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As Hurricane Ian slammed into Florida late last month, scenes of the aftermath and devastation spread widely on social media, much of it real.

But hurricanes have also become notorious for the spread of fake news, especially with seemingly strange interactions involving animals during a storm.

One video of a seal flopping down a city street that went viral after Hurricane Ian has now been debunked. The footage is real, but it was filmed years ago in Chile — not last month in Florida.

The video shows a large, grey seal on a city sidewalk, seemingly after a rainstorm. The clips were shared relatively widely after the hurricane last month — one tweet seemingly attributing the seal footage to Ian has nearly 400,000 “likes” and has been viewed more than 25 million times.

But the footage is really from the coastal Chilean city of Puerto Cisnes, and was filmed in 2020, reports Reuters.

The seal in question is an elephant seal — a massive, multi-thousand-pound animal — that found itself in the Chilean town one night before being corralled back toward the ocean by residents using a large tarp, as The Guardian reported at the time.

The recent viral tweet only showed a few seconds of the seal waddling down a sidewalk. But the gigantic size and quintessential proboscis of the animal are still evident — which is the first clue that this footage was not from Hurricane Ian, as there are no elephant seals living in the wild in Florida.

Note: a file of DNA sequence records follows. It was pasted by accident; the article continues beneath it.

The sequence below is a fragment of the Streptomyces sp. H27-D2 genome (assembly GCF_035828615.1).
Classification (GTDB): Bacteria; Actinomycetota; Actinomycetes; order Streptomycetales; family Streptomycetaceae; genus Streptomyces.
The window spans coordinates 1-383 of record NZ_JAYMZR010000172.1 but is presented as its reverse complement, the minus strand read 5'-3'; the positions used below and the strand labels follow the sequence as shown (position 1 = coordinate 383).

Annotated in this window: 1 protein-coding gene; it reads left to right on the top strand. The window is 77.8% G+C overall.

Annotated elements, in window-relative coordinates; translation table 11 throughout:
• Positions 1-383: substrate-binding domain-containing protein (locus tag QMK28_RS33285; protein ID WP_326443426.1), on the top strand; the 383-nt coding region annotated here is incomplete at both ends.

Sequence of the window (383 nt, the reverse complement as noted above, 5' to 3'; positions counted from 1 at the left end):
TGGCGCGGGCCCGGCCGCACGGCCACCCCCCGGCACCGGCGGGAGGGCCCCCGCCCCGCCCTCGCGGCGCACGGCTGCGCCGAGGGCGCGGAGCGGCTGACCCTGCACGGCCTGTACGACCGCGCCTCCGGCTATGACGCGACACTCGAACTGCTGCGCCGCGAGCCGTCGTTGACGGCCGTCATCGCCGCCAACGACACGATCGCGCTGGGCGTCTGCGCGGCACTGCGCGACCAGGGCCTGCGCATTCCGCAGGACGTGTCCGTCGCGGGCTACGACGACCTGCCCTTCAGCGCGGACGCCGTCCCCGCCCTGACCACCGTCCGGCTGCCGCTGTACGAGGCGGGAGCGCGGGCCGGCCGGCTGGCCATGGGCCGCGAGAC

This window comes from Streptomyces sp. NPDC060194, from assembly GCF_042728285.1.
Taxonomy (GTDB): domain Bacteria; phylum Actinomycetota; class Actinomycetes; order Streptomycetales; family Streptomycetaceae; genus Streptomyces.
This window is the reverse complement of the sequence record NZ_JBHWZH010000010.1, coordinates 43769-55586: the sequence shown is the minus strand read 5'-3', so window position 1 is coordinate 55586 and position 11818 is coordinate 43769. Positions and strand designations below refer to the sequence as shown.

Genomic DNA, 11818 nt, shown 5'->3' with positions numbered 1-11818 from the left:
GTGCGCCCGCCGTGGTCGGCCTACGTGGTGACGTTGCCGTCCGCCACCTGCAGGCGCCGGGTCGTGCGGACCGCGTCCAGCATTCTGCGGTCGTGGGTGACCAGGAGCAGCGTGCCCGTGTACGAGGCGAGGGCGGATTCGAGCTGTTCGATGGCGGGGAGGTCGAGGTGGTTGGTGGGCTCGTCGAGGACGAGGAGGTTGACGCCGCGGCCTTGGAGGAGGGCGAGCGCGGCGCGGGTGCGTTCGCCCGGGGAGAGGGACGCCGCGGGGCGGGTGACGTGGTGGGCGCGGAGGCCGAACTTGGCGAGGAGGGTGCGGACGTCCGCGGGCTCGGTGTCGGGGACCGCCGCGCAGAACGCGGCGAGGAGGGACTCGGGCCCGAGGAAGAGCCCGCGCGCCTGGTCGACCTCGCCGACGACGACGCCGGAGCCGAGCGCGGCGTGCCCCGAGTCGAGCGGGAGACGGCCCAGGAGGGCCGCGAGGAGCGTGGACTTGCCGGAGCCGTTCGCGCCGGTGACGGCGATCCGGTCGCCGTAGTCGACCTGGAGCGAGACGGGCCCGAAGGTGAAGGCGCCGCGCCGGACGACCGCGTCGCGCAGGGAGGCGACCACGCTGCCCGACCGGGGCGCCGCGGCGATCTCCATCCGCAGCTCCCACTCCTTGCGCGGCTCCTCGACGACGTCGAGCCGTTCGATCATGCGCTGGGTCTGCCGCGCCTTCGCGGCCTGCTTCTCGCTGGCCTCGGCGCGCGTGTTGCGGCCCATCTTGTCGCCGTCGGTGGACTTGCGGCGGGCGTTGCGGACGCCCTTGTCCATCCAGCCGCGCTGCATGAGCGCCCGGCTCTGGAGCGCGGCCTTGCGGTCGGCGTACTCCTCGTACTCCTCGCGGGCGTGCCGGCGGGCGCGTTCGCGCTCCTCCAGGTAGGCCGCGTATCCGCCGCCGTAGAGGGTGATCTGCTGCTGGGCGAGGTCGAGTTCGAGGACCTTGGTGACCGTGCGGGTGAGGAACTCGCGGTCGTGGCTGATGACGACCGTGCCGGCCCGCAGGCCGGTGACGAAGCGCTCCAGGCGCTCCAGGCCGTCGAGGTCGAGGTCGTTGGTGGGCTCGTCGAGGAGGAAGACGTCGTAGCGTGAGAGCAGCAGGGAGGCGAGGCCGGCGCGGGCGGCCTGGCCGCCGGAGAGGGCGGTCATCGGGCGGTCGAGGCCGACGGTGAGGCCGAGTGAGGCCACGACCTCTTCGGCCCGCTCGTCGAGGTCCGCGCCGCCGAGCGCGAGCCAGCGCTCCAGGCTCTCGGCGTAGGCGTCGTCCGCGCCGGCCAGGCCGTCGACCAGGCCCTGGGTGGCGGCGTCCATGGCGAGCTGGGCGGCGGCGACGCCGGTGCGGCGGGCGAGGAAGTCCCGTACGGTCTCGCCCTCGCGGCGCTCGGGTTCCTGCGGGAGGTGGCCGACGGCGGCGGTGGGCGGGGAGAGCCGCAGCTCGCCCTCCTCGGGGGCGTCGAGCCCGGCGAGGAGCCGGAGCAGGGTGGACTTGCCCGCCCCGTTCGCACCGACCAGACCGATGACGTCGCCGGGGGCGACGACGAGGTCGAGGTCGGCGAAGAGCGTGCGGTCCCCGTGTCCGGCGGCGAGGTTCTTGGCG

The animal in the video is a southern elephant seal, a species from the far-southern oceans around Antarctica, Chile and Argentina, only rarely making it much further north than New Zealand. Another related species, the northern elephant seal, does live in North America, but only along the Pacific Coast from California through Alaska — not in the Atlantic or Gulf of Mexico around Florida.

While no seal species is a common resident of Florida, some seals from the northern Atlantic Ocean have been spotted as far south as the Sunshine State.

But Florida is world-famous for its resident manatees — a type of grey and rotund marine mammal with a moustache-like face that inhabits coastal waters in the southern end of the state.

Unlike the elephant seal video, some of the footage that went viral on social media really did show the aftermath of Hurricane Ian — including footage of what appeared to be a shark thrashing in a flooded street.

And other wildlife in southwest Florida has appeared in the storm’s aftermath. Last week, the fire chief on Sanibel Island, which saw widespread destruction from Hurricane Ian, told CNN that there were “alligators running around, and there are snakes all over the place.”

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